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Exhaustion of Exclusive Right to Trademark

March 26, 2018

Among the appeals of our clients there are cases when companies or individual entrepreneurs carrying out retail trade in goods under well-known brands face problems on the part of tax or law enforcement bodies on the problem of the lack of legal justifications for the use of subject-matters of intellectual property.

 

In particular, the actual problem is that in carrying out trade, it is necessary to have licensing agreements with the right holders of these trademarks.

 

Let us get it all sorted out – are these requirements justified?

In accordance with Article 1484 of the Civil Code of the Russian Federation, the person in whose name the trademark has been registered (the right holder), owns an exclusive right to use the trademark in any manner not conflicting with the law. The right holder may dispose of the exclusive right to the trademark. The exclusive right to a trademark may be exercised for the individualization of goods, works or services for which the trademark has been registered, in particular by placing the trademark: on goods including on labels, the packaging of goods which are manufactured, offered for sale, are sold, exhibited at exhibitions and fairs or are otherwise introduced in civil-law transactions on the territory of the Russian Federation or are stored or transported for that purpose or are imported into the territory of the Russian Federation. Nobody has the right without the right holder's permission to use the designations which are similar to his/its trademark for the goods for the individualization of which the trademark has been registered, or for homogeneous goods if such use might result in confusion.

In accordance with Article 1515 of the Civil Code of the Russian Federation the goods, labels, packaging of goods on which the trademark or the designation similar thereto to the extent of confusion has been illegally placed shall be counterfeit.

However, according to Article 1487 of the Civil Code of the Russian Federation: The Exhaustion of the Exclusive Right to a Trademark “The exclusive right to a trademark shall not be deemed infringed if the trademark is used by other persons in respect of the goods that have been introduced in civil-law transactions on the territory of the Russian Federation directly by the right holder or with the consent thereof.”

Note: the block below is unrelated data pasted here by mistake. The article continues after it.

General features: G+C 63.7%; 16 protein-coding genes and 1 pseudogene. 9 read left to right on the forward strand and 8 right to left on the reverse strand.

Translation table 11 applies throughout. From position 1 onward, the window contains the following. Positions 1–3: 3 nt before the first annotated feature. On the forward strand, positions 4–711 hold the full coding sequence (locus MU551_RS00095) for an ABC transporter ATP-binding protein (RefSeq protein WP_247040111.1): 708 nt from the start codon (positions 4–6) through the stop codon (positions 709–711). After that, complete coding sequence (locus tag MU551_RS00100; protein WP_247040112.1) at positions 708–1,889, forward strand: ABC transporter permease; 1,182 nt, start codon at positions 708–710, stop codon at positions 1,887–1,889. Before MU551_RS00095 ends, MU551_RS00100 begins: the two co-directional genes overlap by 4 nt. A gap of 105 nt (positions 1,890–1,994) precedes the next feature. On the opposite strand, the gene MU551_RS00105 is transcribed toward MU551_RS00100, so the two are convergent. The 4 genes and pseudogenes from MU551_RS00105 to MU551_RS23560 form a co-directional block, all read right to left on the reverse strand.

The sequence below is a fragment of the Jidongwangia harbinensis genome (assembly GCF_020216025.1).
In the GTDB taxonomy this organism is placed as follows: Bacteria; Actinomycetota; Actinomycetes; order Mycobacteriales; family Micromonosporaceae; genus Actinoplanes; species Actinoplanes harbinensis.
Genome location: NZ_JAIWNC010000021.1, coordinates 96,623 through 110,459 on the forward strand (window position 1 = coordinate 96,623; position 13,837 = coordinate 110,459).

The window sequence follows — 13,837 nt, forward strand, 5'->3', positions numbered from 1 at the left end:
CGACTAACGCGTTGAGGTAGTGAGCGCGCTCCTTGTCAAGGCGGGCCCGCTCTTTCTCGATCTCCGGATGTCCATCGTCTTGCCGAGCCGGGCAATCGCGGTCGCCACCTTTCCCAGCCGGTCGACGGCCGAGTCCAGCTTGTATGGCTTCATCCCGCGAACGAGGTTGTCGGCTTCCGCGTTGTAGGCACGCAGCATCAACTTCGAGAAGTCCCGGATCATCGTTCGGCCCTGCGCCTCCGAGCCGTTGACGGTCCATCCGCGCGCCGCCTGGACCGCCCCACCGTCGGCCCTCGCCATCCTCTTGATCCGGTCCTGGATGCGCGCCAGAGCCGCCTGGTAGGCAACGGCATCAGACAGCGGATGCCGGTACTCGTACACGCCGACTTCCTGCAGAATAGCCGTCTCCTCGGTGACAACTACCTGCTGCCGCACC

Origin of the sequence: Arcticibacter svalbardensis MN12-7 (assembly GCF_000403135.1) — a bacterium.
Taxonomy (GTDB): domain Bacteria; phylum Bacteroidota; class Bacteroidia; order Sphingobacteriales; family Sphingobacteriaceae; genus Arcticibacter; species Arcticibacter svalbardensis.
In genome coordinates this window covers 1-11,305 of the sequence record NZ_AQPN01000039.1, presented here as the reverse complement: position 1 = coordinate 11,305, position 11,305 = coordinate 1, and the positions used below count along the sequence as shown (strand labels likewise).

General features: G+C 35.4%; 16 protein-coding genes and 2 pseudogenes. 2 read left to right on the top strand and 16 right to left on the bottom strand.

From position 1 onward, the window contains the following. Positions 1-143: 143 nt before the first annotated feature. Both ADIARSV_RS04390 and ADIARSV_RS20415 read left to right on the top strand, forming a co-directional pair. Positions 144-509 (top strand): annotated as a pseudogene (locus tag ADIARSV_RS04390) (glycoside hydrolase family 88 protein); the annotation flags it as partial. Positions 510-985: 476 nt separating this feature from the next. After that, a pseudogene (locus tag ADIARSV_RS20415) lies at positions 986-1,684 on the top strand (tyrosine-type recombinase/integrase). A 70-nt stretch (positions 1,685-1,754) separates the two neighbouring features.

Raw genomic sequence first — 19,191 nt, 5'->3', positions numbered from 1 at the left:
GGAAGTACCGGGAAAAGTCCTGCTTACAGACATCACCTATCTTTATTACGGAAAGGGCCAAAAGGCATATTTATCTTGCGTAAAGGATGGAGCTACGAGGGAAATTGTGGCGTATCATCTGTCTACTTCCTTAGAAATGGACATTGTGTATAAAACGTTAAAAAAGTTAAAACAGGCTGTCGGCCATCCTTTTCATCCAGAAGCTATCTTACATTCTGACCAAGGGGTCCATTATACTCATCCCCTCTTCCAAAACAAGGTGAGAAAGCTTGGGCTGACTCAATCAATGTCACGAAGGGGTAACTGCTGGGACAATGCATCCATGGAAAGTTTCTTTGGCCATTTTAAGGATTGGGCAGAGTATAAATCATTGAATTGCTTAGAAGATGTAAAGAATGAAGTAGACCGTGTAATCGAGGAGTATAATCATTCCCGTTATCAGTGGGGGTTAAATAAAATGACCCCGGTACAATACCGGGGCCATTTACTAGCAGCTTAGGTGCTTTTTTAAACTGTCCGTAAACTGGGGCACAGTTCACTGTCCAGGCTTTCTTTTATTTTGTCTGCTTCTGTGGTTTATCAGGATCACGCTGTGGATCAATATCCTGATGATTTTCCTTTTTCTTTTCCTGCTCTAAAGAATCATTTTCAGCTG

In accordance with this article, the legislator implies the use of a trademark by other persons, not the right holder personally, with respect to the labeled goods introduced in civil-law transactions, on which the trademark under the effective legal protection was used. Proceeding from this, the subsequent use of the same trademark on the same goods shall not be deemed the infringement of exclusive rights even without obtaining the right holder’s permission.

Additional permission from the right holder to sell these goods is not required, since the goods have been labeled by the manufacturer, they have been legitimately introduced in civil-law transactions on the territory of the country in accordance with the law. That is, the legislator implies that the right to the goods which have been labeled with the trademark, which is under the effective legal protection, is deemed to have been exhausted.

The interpretation of this rule is reflected in the extensive judicial practice, which confirms the above arguments.

If the acquisition of goods: clothes, shoes or perfume products under well-known brands is carried out on the basis of the supply agreements concluded with authorized importers and suppliers, this fact indicates that the goods labeled with the trademarks are being introduced by the seller in civil-law transactions on the territory of the Russian Federation with the consent and under the supervision of the right holders of the trademarks.

Thus, the acquisition of goods in the manner indicated above and the subsequent introduction of them in civil-law transactions shall not be deemed the infringement of exclusive rights of the right holder of the trademarks and does not require the conclusion of additional licensing agreements with them.

Taking into account the above mentioned, we believe that the problem under consideration concerning the need to conclude licensing agreements by sellers does not have any legal basis, as it does not meet the current Russian legislation.

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Author of article

Natalya Nazarova

Natalya Nazarova

Agreement’s Lawyer